God, in His great love for His people, instructed His priests to speak words of blessing over the people of God.

Priests are to “bless” what the world has “cursed.”

Of course each individual person, in order to walk in the fullness of God’s blessing, must walk in faith and obedience to His Word. But the priest (pastor, spiritual headship) does carry an assignment to bless God’s people.

Whether or not a pastor uses these exact words found in the book of Numbers, the principle is that he/she would regularly, intentionally speak God’s blessing over His people.

When we do so, we are releasing a powerful, spiritual force that causes demonic strongholds to be broken, sick bodies to be healed, poverty to transform into provision, and death to be overruled by abundant life!

Because God is the MOST HIGH, His words are preeminent. Satan’s curses are no match for God’s blessing.

Father God,
You have graciously called and appointed me as a pastor – a priest, who stands before You in behalf of Your people. So, with that priestly authority I now release these words of blessing over each person who reads this:

The Lord bless you and keep you;
The Lord make His face shine upon you,
And be gracious to you;
The Lord lift up His countenance upon you,
And give you peace.
(Numbers 6:24-26 NKJV)

We agree in faith that we, Your people, are BLESSED!

In Jesus’ name,

How to Change Your City

Now while Paul waited for them at Athens, his spirit was provoked within him when he saw that the city was given over to idols. (Acts 17:16 NKJV)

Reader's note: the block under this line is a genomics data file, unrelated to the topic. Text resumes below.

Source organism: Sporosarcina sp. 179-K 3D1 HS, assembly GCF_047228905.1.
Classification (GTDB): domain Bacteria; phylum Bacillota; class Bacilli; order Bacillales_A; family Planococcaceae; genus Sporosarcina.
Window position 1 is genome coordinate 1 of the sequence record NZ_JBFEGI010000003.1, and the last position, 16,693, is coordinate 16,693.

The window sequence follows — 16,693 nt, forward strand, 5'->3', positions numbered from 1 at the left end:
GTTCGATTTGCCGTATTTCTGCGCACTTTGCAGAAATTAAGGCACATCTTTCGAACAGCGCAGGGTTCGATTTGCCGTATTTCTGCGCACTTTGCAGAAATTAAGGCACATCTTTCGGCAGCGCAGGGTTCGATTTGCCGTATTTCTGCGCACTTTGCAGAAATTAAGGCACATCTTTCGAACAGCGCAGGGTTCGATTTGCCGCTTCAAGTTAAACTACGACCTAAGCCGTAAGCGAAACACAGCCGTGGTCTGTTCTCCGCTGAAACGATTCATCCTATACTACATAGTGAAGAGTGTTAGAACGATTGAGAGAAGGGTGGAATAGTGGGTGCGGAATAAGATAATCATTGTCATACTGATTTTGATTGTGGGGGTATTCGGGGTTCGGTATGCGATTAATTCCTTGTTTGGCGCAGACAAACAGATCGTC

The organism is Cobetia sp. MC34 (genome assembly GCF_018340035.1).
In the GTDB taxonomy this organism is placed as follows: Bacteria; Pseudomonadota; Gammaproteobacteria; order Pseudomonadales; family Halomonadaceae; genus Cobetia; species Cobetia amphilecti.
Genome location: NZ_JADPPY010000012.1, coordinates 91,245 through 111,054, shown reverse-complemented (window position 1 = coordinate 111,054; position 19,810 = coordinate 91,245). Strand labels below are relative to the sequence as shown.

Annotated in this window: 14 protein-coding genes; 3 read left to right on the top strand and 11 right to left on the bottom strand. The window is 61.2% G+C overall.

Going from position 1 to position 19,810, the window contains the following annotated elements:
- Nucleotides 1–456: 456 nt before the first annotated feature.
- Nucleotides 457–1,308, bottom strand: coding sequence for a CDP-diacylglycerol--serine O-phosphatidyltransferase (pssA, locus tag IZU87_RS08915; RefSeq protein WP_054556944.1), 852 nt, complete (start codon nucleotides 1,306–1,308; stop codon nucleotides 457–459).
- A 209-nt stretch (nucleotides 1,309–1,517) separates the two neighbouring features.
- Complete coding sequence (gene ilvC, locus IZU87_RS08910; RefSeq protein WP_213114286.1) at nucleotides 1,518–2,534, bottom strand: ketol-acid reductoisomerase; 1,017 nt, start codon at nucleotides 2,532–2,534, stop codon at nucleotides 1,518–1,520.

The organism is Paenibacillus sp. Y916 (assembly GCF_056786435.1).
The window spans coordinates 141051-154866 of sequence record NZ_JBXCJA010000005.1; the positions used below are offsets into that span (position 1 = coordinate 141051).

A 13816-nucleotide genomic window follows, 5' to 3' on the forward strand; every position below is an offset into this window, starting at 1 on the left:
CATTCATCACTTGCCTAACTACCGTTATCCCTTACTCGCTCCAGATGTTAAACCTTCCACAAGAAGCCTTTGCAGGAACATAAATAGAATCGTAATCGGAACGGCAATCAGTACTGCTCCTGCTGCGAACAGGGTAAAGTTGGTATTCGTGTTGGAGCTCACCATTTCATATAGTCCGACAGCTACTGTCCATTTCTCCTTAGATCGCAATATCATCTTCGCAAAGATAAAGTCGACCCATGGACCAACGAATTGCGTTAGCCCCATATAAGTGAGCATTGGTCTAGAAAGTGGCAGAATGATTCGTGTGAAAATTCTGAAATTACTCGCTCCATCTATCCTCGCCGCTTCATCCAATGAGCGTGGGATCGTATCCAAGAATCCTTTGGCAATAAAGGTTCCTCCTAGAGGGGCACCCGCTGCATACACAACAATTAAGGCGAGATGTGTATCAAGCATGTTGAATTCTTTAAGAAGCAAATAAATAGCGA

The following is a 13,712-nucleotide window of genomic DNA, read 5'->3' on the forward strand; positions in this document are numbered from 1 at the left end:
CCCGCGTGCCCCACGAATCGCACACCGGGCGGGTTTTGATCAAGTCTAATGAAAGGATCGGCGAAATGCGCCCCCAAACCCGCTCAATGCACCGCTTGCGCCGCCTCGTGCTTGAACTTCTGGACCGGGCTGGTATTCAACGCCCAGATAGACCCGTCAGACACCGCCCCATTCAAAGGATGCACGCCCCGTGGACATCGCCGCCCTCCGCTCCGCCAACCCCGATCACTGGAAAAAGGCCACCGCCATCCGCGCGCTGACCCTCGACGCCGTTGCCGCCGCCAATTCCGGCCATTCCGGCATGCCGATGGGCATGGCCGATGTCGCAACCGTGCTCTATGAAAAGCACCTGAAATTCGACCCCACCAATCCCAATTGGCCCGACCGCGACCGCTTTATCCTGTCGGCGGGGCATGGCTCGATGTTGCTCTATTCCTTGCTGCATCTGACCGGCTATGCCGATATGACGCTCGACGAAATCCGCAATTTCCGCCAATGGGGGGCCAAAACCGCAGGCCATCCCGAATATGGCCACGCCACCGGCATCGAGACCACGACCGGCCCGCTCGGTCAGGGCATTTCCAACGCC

I’m convinced that every community has its own spiritual identity. There can be identified specific strongholds, as well as evidence of God’s work, in any city.

Athens was just a temporary stop for Paul; yet he took the time to walk the city, praying and listening for the voice of the Holy Spirit to reveal to him the strongholds that needed to be broken, as well as the move of God that was on the horizon.

My wife and I enjoy walking through our neighborhood. While we walk we will often pray for the neighbors – those we know, and those we have yet to meet. It is amazing how often God will reveal things to us, simply because we pause to pray and listen.

This week take some time to walk your neighborhood, or drive through the heart of your city. Ask God to reveal areas where Satan has gained control – and then take authority over those things and “bring them down” in Jesus’ name. (This is not a one-time prayer; but a pursuit of breakthrough.)

Then ask the Holy Spirit what He is desiring to do in your city. Come into agreement, and release the power of the Holy Spirit to have freedom, contending for His will to be done in your city just like it is in heaven.

This is how cities are radically changed – one prayer at a time.

The Lure of Leadership

Every leader will have his/her character tested. In fact, being a leader has its own unique challenges, your response to which will determine your success as a leader.

Today I read about a flawed leader, King Herod Agrippa, whose decisions and their effects give me pause to consider my own heart. I pulled some excerpts of his story from Acts 12:1-3, 19-23 NLT.

There exists a dangerous “Lure of Leadership” that must be exposed and confronted in every leader’s heart.

1. The lure of power.

About that time King Herod Agrippa began to persecute some believers in the church. He had the apostle James (John’s brother) killed with a sword.